The 'Medusa Head' euphorbias get their name from the first discovered. £ caput-medusae from the Cape district of South Africa (5.6): a stout club-shaped trunk bears a head of thick, tortuous, snake-like branches. £ woodii (flanaganii)

is a smaller version very popular in collections (20.8) and it exists in two cristate cultivars, one with the main trunk fasciated and normal branches, the other grown from a cristate side branch, with no trunk.

£ bupleurifolia, obesa (symmetrica) and suzannae are much-esteemed dwarf globose dioecious species of which the first two never branch unless damaged, so seed is the only mode of propagation. £ bupleurifolia and suzannae are covered in tubercles, but £ obesa (20.10) is smooth and reddish brown with faint

Lelt (20.9) Euphorbia resinifera shrubs that owe nothing their compact, neatly trirr.

striping, with eight low ribs, and fancifully compared to a football.

Turning to plants with surface prickles, we have a large group of bramble-like shrubs from Madagascar centred around £ milii (splendens). already referred to. Whereas the large paired prickles could very well be modified stipules, others arise direct from the stem surface, as in the blackberry (Rubus). £ milii(20.6) is a deservedly popular house plant, thoroughly at home in the hot dry atmosphere of centrally heated rooms, where it is in flower almost throughout the year. Its one disadvantage is its dropping of withered leaves.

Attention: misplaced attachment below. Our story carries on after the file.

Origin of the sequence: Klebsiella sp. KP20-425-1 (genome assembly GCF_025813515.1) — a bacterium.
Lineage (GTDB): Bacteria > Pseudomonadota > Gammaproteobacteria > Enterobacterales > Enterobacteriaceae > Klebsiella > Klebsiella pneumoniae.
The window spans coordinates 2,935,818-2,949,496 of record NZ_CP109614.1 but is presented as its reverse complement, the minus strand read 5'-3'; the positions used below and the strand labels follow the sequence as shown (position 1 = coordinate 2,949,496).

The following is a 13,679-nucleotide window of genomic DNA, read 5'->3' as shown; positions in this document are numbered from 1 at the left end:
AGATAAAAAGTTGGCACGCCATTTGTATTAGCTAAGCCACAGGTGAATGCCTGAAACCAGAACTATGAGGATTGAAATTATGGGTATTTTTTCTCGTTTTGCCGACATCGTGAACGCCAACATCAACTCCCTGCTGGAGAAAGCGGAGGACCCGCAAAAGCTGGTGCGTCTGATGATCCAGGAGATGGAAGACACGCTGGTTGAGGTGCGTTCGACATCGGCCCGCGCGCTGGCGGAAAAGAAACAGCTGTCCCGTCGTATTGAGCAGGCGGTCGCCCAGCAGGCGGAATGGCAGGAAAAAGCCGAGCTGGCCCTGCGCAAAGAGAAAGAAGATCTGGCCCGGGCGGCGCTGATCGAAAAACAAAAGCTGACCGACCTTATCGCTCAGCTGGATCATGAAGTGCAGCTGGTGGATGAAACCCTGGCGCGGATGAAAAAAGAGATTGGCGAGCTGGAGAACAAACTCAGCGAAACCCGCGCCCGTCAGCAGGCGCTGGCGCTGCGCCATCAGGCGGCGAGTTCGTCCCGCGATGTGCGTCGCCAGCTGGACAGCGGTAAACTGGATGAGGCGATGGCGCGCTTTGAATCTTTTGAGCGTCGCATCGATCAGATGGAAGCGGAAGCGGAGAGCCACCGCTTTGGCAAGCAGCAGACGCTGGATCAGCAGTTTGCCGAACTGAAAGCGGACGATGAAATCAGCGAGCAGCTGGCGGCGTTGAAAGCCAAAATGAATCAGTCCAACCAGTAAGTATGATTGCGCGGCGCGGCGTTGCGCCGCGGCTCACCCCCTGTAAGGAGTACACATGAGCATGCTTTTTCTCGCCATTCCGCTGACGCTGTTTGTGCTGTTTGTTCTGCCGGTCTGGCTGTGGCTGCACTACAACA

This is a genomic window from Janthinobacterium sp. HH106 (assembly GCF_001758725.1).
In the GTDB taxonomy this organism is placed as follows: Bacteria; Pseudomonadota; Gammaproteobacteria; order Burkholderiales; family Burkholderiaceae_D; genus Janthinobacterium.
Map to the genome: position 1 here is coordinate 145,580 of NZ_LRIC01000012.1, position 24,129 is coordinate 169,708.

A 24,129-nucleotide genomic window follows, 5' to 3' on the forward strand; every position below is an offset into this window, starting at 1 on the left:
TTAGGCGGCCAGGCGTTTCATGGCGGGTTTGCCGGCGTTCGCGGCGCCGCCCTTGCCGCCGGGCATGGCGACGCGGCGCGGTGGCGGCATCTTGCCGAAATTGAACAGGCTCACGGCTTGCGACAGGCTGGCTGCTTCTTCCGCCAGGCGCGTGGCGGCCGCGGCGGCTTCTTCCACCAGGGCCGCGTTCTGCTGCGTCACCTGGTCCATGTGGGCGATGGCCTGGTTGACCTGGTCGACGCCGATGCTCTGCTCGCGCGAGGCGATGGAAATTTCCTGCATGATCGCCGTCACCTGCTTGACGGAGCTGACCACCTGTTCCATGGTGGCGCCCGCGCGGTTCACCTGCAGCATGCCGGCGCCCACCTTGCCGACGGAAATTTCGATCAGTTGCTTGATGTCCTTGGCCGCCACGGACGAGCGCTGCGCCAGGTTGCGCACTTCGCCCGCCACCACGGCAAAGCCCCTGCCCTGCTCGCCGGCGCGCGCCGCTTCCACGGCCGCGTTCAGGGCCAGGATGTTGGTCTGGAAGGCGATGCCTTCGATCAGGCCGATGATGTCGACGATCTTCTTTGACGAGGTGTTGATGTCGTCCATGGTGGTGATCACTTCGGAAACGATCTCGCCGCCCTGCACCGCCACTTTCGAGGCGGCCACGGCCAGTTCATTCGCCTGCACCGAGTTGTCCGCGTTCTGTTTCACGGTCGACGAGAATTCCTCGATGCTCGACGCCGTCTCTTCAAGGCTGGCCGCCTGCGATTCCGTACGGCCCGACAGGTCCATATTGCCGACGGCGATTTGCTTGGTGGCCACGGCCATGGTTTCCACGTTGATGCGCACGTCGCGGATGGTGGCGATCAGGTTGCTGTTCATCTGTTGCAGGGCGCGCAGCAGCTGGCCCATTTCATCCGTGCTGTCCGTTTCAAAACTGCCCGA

Thorns in the euphorbias (2.13) can be recognized as the old. withered inflorescences in £ meloformis (valida). where the remains of cyathia can still be seen. This is another dioecious species, long beloved of collectors and much like an Echinocactus at first glance. In £ ferox, £ pentagona and £ mammillaris the thorns are needle-like and bear only the tiniest, just discernible scales as evidence of their branch origin. Very curious thorn developments occur in £ columnaris (20.12), a rarity from northern Somalia, where each is divided into two, and in £ stellispina. where each thom has four or more points arranged like a star.

A great many euphorbias have spines developed in pairs at the leaf base from modified stipules (20.2). Among these are tall trees such as £ ingens. a conspic-

Lelt (20.9) Euphorbia resinifera shrubs that owe nothing their compact, neatly trirr.